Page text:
|Тот дом хорош, где хороши обитатели. - Д. Герберт|
No. 74, 17 April 1991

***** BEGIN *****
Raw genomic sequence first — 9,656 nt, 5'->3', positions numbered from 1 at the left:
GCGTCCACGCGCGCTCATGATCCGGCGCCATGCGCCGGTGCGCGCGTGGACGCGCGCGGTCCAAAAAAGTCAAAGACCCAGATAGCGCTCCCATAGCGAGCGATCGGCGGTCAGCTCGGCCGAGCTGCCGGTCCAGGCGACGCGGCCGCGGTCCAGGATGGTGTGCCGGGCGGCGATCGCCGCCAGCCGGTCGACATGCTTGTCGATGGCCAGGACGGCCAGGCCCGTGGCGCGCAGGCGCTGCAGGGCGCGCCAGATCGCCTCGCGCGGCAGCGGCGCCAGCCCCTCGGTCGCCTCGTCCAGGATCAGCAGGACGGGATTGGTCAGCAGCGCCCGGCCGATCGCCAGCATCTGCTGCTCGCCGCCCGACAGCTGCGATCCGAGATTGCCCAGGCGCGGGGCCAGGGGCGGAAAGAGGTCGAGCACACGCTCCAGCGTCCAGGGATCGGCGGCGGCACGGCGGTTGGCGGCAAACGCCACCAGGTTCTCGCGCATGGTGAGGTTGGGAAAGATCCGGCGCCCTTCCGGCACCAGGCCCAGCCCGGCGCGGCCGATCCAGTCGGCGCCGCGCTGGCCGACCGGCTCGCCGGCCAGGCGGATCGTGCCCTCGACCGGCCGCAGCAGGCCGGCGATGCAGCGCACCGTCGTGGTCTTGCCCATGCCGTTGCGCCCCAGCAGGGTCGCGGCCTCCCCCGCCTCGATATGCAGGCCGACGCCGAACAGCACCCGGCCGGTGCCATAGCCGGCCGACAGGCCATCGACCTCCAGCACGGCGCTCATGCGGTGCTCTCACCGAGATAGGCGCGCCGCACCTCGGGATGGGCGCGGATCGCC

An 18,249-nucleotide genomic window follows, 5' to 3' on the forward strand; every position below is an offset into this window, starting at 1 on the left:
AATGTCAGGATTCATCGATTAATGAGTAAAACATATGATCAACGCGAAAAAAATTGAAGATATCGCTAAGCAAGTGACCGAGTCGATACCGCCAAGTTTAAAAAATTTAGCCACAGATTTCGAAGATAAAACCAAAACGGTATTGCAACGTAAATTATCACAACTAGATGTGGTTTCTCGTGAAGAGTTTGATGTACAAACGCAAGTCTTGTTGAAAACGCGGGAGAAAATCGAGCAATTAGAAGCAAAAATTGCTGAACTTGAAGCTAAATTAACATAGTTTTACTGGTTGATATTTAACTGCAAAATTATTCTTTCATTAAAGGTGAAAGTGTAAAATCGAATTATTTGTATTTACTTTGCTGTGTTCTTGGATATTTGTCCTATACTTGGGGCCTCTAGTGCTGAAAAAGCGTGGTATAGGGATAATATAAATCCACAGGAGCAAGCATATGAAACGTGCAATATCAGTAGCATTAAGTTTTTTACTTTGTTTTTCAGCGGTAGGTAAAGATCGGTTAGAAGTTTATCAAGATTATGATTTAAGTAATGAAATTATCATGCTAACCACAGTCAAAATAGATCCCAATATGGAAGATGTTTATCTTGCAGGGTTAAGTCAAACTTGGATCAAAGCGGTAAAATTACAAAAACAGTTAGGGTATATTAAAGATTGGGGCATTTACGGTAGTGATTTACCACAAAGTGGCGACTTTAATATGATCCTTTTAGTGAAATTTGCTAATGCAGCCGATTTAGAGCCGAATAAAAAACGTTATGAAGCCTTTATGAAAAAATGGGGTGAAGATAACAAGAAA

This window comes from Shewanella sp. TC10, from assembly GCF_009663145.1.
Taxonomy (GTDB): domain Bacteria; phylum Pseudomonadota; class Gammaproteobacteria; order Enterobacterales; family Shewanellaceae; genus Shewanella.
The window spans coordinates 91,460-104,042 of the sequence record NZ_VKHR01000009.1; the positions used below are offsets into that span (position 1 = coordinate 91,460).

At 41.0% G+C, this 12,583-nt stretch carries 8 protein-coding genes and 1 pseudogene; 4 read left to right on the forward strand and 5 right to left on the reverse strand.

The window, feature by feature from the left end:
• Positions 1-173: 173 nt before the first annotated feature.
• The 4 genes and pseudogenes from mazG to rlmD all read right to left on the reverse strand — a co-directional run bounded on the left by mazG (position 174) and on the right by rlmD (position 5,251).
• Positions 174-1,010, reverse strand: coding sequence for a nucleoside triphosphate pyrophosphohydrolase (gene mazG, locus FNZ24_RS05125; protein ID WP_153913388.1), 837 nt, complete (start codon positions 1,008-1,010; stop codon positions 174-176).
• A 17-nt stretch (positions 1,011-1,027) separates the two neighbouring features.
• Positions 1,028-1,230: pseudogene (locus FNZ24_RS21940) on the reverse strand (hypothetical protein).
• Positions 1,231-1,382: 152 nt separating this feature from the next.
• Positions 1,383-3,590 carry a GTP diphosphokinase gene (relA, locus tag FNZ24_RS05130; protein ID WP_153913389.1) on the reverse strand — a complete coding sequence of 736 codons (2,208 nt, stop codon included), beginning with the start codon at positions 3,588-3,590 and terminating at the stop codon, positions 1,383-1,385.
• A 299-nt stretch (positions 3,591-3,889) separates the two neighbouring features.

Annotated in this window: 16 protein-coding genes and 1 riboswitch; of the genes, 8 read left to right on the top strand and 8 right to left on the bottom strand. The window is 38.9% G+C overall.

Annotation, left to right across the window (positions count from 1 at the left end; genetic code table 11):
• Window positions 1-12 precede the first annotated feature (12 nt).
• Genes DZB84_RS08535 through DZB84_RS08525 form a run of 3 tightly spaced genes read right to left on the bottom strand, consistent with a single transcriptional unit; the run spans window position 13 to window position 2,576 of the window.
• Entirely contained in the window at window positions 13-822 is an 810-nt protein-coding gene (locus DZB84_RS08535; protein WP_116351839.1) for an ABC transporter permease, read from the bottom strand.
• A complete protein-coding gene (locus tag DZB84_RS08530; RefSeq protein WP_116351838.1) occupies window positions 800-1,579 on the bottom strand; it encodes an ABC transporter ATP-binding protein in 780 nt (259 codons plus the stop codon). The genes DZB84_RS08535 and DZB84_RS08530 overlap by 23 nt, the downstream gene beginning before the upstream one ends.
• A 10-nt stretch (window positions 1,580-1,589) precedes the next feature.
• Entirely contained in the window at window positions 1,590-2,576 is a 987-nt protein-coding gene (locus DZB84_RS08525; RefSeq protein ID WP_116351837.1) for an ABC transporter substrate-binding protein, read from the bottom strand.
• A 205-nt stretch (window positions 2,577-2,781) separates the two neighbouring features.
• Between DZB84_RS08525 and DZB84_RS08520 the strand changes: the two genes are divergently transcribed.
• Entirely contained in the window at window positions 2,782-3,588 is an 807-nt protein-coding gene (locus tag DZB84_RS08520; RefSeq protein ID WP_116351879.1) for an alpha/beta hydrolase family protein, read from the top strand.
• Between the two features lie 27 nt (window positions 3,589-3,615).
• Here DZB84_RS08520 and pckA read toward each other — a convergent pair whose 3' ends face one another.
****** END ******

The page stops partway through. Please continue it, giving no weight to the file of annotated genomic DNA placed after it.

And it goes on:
BALTIC STATES COMMUNIST LEADER OUT OF CPSU--AND POLITBURO. The leader of Estonia's independent Communist Party was expelled from the CPSU on April 13, according to Paevaleht of April 16. The Moscow-loyal ECP held a conference last weekend at which they voted Enn-Arno Sillari out of the CPSU on grounds of "party-wrecking." Saturday's vote suggests that Sillari, the first ethnic Estonian ever to sit on the CPSU Politburo, would be relieved of his Politburo duties. Last January the CPSU Politburo voted to make Moscow-loyal ECP leader Lembit Annus a member. This move, which put representatives of both Estonian parties on the Politburo, was probably intended to set the stage for Sillari's removal. (Riina Kionka) NEED FOR OIL LIMITS CS SUPPORT. Czechoslovak Prime Minister Marian Calfa told an RFE/RL correspondent on April 16 in Prague that his country can only give limited support to the Baltic independence movements because of heavy dependence on Soviet oil. "Whether one likes it or not," the prime minister said, Czechoslovakia "has got to protect its own economic interest. You have to balance these things--economic interest and the desire for independence in foreign policy." The Calfa interview suggests that despite Czechoslovakia's longtime support for Baltic independence, the USSR continues to exert influence on the foreign policies of former Warsaw Pact states. (George Stein and Riina Kionka) LATVIA TO CREATE DEPARTMENT OF PRIVATIZATION. The Latvian government is planning to create a department of privatization to coordinate and organize the privatization process in Latvia, Diena reported on April 15. The department will organize documents on privatization, and is expected to contribute to the creation of the necessary infrastructure as well as monitoring the activities of local municipalities and their privatization commissions. (Saulius Girnius) LATVIAN ECONOMISTS VISIT INDIA. Diena reported on April 15 that Latvian Minister of Finance Elmars Silins and Director General of the Foreign Relations Department Janis Kanels flew to India on April 13. They are expected to meet with the Indian Minister of Finance and to hold talks with Indian businessmen about possible cooperation between Indian and Latvian companies. They will also become better acquainted with India's experience in the formation of small enterprises. (Saulius Girnius) LIGACHEV: YAKOVLEV PREVENTED CRACKDOWN IN LITHUANIA IN 1988. The April 11 issue of Sovetskaya Rossiya contained another portion of Egor Ligachev's memoirs, settling old scores with Aleksandr Yakovlev. Yakovlev, Ligachev claims, is responsible for election victories by "separatists" in Lithuania and Georgia. At a Politburo session in September 1988, Ligachev recalls, Viktor Chebrikov attempted to sound an alarm over the events in Lithuania, but Yakovlev reassured the gathering, thereby preventing the use of force against Lithuanian nationalists in late 1988.) Ligachev says that he could not take the necessary steps to prevent ensuing developments in Lithuania because at that time he was preoccupied with accusations of corruption and of blame for the killings in Tbilisi brought against him by various deputies. (Julia Wishnevsky) USSR - ALL-UNION TOPICS ASIAN SECURITY PLAN. In an address to Japan's Diet on the second day of his visit (April 17), Soviet President Mikhail Gorbachev said, "I find it essential to underscore that the Soviet Union stands ready to begin a concrete dialogue with Japan on military issues." He also called for confidence-building negotiations among the United States, USSR and Japan. Stressing the Soviet Union's good faith, Gorbachev added that the USSR has already cut back its military presence in the Asia-Pacific region and plans to cut 12 army divisions, 11 air units, 7 submarines and 9 ships by the end of 1991, wire services reported April 17. (Suzanne Crow) GORBACHEV STRESSES COOPERATION WITH US. Gorbachev reportedly told Japanese Premier Toshiki Kaifu during talks on April 16 that he has "no intention of stepping down from the path" of cooperation with the United States, Reuter reported April 17. Gorbachev's comment was likely meant to reassure Washington during his landmark visit to Japan and soften the blow of his calls for US disarmament in the Pacific. (Suzanne Crow) ONE ISLAND AS REACTOR SITE? Arkadii Volsky, President of the Soviet Science and Industrial Union, said in Japan on April 16 a jointly-controlled nuclear power plant should be built on the island of Shikotan. Such a plan would reduce the sovereignty question to a matter of joint ownership of a business. Volsky said the 15,000 residents of Shikotan would be relocated and the island would be populated only by power plant workers. He also said a large number of the island's current inhabitants are servicemen who could simply be transferred, AP reported April 16. (Suzanne Crow) SHAMIR ON SOVIET RELATIONS. Israeli Prime Minister Yitzhak Shamir said on April 16 after talks with Soviet Prime Minister Valentin Pavlov in London that "what we have heard [from the USSR] up to now is that [the establishment of diplomatic relations] will happen, even soon, but in such a big country like the Soviet Union where things are addressed within a historical perspective, this could take a little time," Reuter reported April 17. Moscow seemed to be moving rapidly toward ties with Israel before the Gulf crisis broke out. The conflict with Iraq and the shifting political tide in the Soviet Union stalled reconciliation efforts with Israel. (Suzanne Crow) GERASHCHENKO AT THE EBRD. USSR Gosbank Chairman Viktor Gerashchenko, one of the governors of the newly-created European Bank for Reconstruction and Development, has urged the removal of limitations on how much the Soviet Union can borrow from the Bank, AP reported April 16. Addressing the Bank's Board of Governors, Gerashchenko argued that the USSR's "determination in implementing reforms" should obviate the need for the clause which allows the Soviet Union to borrow only as much as it will have paid in during the first three years of the Bank's operation, namely $220 million. Some Western members first wish to see concrete evidence of more political and economic reform in the USSR. (Keith Bush) PETRAKOV SLAMS PAVLOV'S PROGRAM. Radio Moscow of April 16 reported that one-time Presidential adviser Nikolai Petrakov has come down hard on the Pavlov cabinet. Petrakov is one of a growing number of respected economists who are highly critical of the Pavlov cabinet. Many of these men now advise Boris Yeltsin. Petrakov's statements are published in Rabochaya tribuna, apparently of April 16. Among other things, Petrakov said that the recent round of price increases smacked of dilettantism and are inflationary because they are not accompanied by efforts to marketize the economy. Petrakov also said he regrets that the "500 Days" program was not accepted and implemented. (John Tedstrom) CHERNOBYL-TYPE REACTORS TO BE RETAINED? Soviet scientists from the Kurchatov Institute of Nuclear Energy in Moscow, addressing a joint conference organized by the Soviet and French nuclear industries, have implied that Chernobyl-type RBMK reactors will continue to operate in the Soviet Union, The Financial Times reported April 16. No further reactors of the Chernobyl type will be constructed, they maintained, but a second-generation reactor of the same type with Western safety features is being developed. This would seem to run counter to the Ukrainian Council of Ministers's decision to withdraw the Chernobyl station from use and to declare a moratorium on the construction of new stations in the republic, as reported by TASS February 13. (Keith Bush) DRAFT LAW BANNING POLITICAL STRIKES APPROVED. In a closed session, the USSR Supreme Soviet on April 16 approved a bill on labor disputes, one article of which would ban "political strikes," TASS reported that day. A final vote on the bill is expected next week. The Supreme Soviet also adopted a resolution calling on republican Supreme Soviets quickly to name fully-empowered representatives to an inter-parliamentary commission tasked with resolving the question of strikes and devising means of averting them. At a closed session in Monday, the Supreme Soviet discussed the strikes currently afflicting Soviet industry. Meanwhile, miners in Kursk joined the miners' strike. (Dawn Mann) EMIGRATION LAW SCHEDULED FOR MAY 7? Contrary to earlier reports, RFE-RL's parliamentary correspondent in Moscow, Mikhail Sokolov, reported April 16 that the USSR Supreme Soviet is going to pass a law easing emigration on May 7. Earlier this week, Western correspondents in Moscow had reported that the USSR Law on Entry and Exit from the USSR (approved on the first reading in November 1989) was put on hold for political and financial reasons. In turn, the US State Department warned Moscow April 15 that failure to enact the legislation relaxing emigration curbs would prevent the American government from granting trade benefits to the USSR. The USSR Supreme Soviet apparently settled the problem the following day. (Julia Wishnevsky) FINAL DRAFT FIGURES. "Na sluzhbe otechestvu" of April 14 provided figures on the fulfillment of the military draft in 1990. According to General Staff Deputy Chief Colonel General Grigorii Krivosheev, the final numbers (as percentages of planned recruitment) were as follows: RSFSR - 95.4%; Ukraine - 95.1%; Belorussia - 90.4%; Lithuania - 25.1%; Latvia - 39.5%; Estonia - 35.9%; Moldova - 96%; Georgia - 18.5%; Azerbaijan - 84%; Armenia - 22.5%; Kazakhstan - 100%; Kirgizia - 100%; Taszhikistan - 93.4%; Turkmenistan - 96.1%; Uzbekistan - 85.6%. Krivosheev said that as a result, the armed forces face a shortfall of 135,000 men, a situation that he called "critical." (Stephen Foye) NEW CATHOLIC BISHOPS FOR USSR. Pope John Paul II's appointment of 5 Latin rite bishops for the USSR is an epoch-making move which will have great effect upon the future development of Catholicism in the USSR. TASS reported on April 13 that for the first time in history a residence of a Catholic bishop will be established in Moscow. The Pope also announced the formation of 3 new dioceses and 3 apostolic administrations in the RSFSR, Belorussia, and Kazakhstan (see Daily Report, April 15). Bishop Tadeusz Kondrusiewicz, formerly apostolic administrator of Minsk Catholic diocese, was appointed archbishop-apostolic administrator of Moscow. Another apostolic administration will be in Novosibirsk, headed by Bishop Josef Werth. The first bishop of the newly created Grodno diocese is now Aleksander Kaskiewicz, who had been rector of the Church of the Holy Spirit in Vilnius since 1981. Minsk and Mogilev dioceses were combined into one archdiocese headed by 76-year-old Bishop Kazimierz Swiatek, who spent a decade in Soviet concentration camps. The apostolic administration in Karaganda will be headed by Bishop Jan Lenga. (Oxana Antic) SOVIET BISHOPS GRADUATES OF KAUNAS SEMINARY. Although the Soviet authorities had decided that the seminary in Kaunas should train priests only for Lithuania, the newly-appointed bishops of Novosibirsk and Grodno as well as the Archbishop of Moscow are graduates of the Kaunas seminary. All three are fluent in Lithuanian and showed their independence of state control by signing petitions protesting Soviet interference in church matters. The newly-created Diocese of Grodno consists of the part of the Archdiocese of Vilnius that was in Belorussia (the archdiocese also includes territory in Lithuania and Poland), and Kaskiewicz's appointment might indicate that the pope might change the Vilnius archdiocese boundaries to conform with state boundaries. (NCA/Saulius Girnius) USSR - IN THE REPUBLICS YELTSIN PROPOSES MEETING OF WORLD LEADERS IN 1992. At a press conference held April 16, RSFSR Supreme Soviet chairman Boris Yeltsin proposed that US, Soviet, European, and Japanese leaders hold a meeting "on the future of the world" in the USSR in late 1992, RFE/RL's correspondent in Strasbourg reported that day. Yeltsin invited the European Parliament to send a "Discover Russia" delegation to the RSFSR and said Europe "must maintain its historic links to Russia," asserting that Russia "can play a major role in building 'the common European house'." He also proposed a "Euro-Asian Economic Area." Yeltsin said that the RSFSR wants to send an observer to the UN, adding that "the aim is full membership," and repeated his interest in Russian participation in the Council of Europe and European Parliament. (NCA/Dawn Mann) EXILES TO HAVE DUAL CITIZENSHIP? Yeltsin said that the RSFSR Supreme Soviet is now working on a bill that would allow exiles and emigres to retain the citizenship of the country they now live in and to be, simultaneously, citizens of the Russian Federation. (Dawn Mann) REGISTRATION OF POLITICAL PARTIES IN RSFSR. Thirty-seven public organizations, including political parties, have already been registered in the RSFSR under the new law on public associations, Moscow News No. 12 reported. In the near future 400 more groups will be registered. The weekly stressed that the Russian Communist Party won't be among them, since it has not yet prepared its party rules and has not yet defined its membership. Until the Russian CP is officially registered, its leader Ivan Polozkov will not be able to participate on a legal basis in the upcoming presidential elections in the Russian Federation. (Vera Tolz) ZHIRINOVSKY CLAIMS VICTORY IN PRESIDENTIAL ELECTIONS INEVITABLE. A leader of the Liberal Democratic Party of the USSR, Vladimir Zhirinovsky, recently proposed by his party as a candidate for the upcoming presidential elections in the RSFSR, said in an interview with Komsomol'skaya pravda of April 16 that he thinks he will win the elections. If elected, he promised to normalize relations between the RSFSR and the center, decrease prices on vodka, and privatize the republican economy. It seems that Zhirinovsky's hopes for a victory are not very realistic. The Liberal Democratic Party, which he represents, is believed to be a fringe group with links to the KGB, and it does not have much popular support. (Vera Tolz) MEETING OF TWO PATRIARCHS. TASS reported on April 12 that Patriarch Alexii II left Moscow for Istanbul that day to pay an official visit to the head of the Constantinople church, Ecumenical Patriarch Dimitrios I. Patriarch Alexii is making the trip to visit local Orthodox churches. TASS added that the meetings of the two Patriarchs are expected to strengthen the bonds linking the local Orthodox churches. (Oxana Antic) GEORGIAN PRESIDENT CALLS FOR MASS CIVIL DISOBEDIENCE. On April 15, one day after his election as Georgian President, Zviad Gamsakhurdia issued a decree endorsing a call for mass civil disobedience against the Soviet central authorities made the same day by the political parties of the Round Table/Free Georgia coalition. The decree contains provisions for ensuring that the campaign does not harm the Georgian economy, and for creating a Media Council to disseminate "correct and verified" information abroad about the situation in Georgia. Mass civil disobedience as a means of pressurizing Moscow was one of the tenets of Gamsakhurdia's election platform. (Liz Fuller) KIEV WORKERS STRIKE. Several factories and public transport in Kiev were disrupted by sympathy strikers yesterday. Radio Kiev reported on April 16 that about 40% of the city's trolleys and 10% of buses were affected by the workers' action. A "Rukh" representative is quoted by Radio Kiev as saying the strike call was premature, which prevented the action from assuming a mass character. (NCA/roman Solchanyk) MASS DEMONSTRATION IN KIEV. Thousands of people in Kiev demonstrated yesterday demanding the resignation of Gorbachev and the government in Moscow and putting forward a series of political demands, Ukrinform-Tass reported April 16. The demonstration, organized by the city's trade unions, was planned as an action in defense of workers' economic and social rights but took on an openly political character under the influence of local strike committees and miners from Donbass and other coal mining regions in the republic. The formation of a Republican Strike Committee was announced at the demonstration. (Roman Solchanyk) UKRAINE PARTLY SUSPENDS GORBACHEV DECREE. The Ukrainian Supreme Soviet on April 16 suspended part of the presidential decree of April 12 that empowered the USSR Ministry of Material Resources to order new deliveries and redistribute surplus production, TASS reported April 16. To combat growing separatism, the decree had also given republican and local authorities one week to revoke decisions halting the export of goods to other republics and regions (see Daily Report, April 15). The Ukrainian parliament said that the presidential decree contravenes the Ukrainian constitution and Ukrainian economic legislation, and was issued without the consent of the Ukrainian parliament and government. (Keith Bush) AKAEV ON UNION TREATY. Kirgiz President Askar Akaev, a vocal supporter of a speedy signing of a Union treaty, told the Kirgiz Supreme Soviet that he has reservations about the draft treaty. A TASS report of April 16 said that Akaev had complained that by substituting "republics with equal rights" for "sovereign republics" in describing the constituent parts of the union, the draft casts doubts on the validity of Kyrgyzstan's declaration of sovereignty. Akaev also disagrees that the union should have primacy over the republics, and argues that assigning supreme executive power to the USSR President violates his role as coordinator of policy among the parts of the union. (Bess Brown) KARIMOV CALLS FOR MORE DEMOCRATIZATION. In an interview published in Argumenty i fakty and summarized by TASS on April 16, Uzbek President Islam Karimov called for the democratization of the Communist Party and of the whole structure of power in the USSR. He complained that the power of the soviets remains largely on paper, while real power remains in Party offices. Karimov also said that the "renewed union," for which people in his republic voted on March 17, has no place for the economic diktat of Moscow. (Bess Brown) DEMAND FOR LESS MILITARY PRESENCE IN KAZAKHSTAN. In response to a fire at the military installation in Saryozek, Olzhas Suleimenov, chairman of the anti-nuclear "Nevada-Semipalatinsk" movement and head of the Writers' Union of Kazakhstan, has appealed to Kazakh President Nursultan Nazarbaev to reduce the military presence in Kazakhstan. Suleimenov's appeal was reported on Radio Mayak, quoting Kazakhstanskaya pravda, on April 16. Saryozek is the site to which missiles were brought to be destroyed in compliance with arms-limitation agreements; although no townsfolk were injured in the fire, the level of anti-nuclear sentiment among them has been reported to be high. (Bess Brown) MOLDAVIAN GOVERNMENT MAKES AGREEMENT WITH TRADE UNIONS. The Moldavian government and Trade Union Federation have concluded "as equal partners" an agreement on social guarantees to accompany the transition to a market economy, Moldovapres reported April 16. The agreement institutes a list of items making up the "minimal consumer basket", compensation to employees for state retail price increases involving those items, and government obligations to provide retraining or alternative employment to laid-off employees. The agreement also provides for continuation of free medical care and gradual introduction of paid medical services. A permanent joint government-trade union commission will monitor implementation of the agreement. (Vladimir Socor) MOLDAVIAN COMMODITY EXCHANGE OPENS. Just licensed by the Moldavian government, a commodity exchange began operations in Kishinev April 15, TASS reported that day. The exchange is intended to develop into a republic-wide free commodities market. (Vladimir Socor)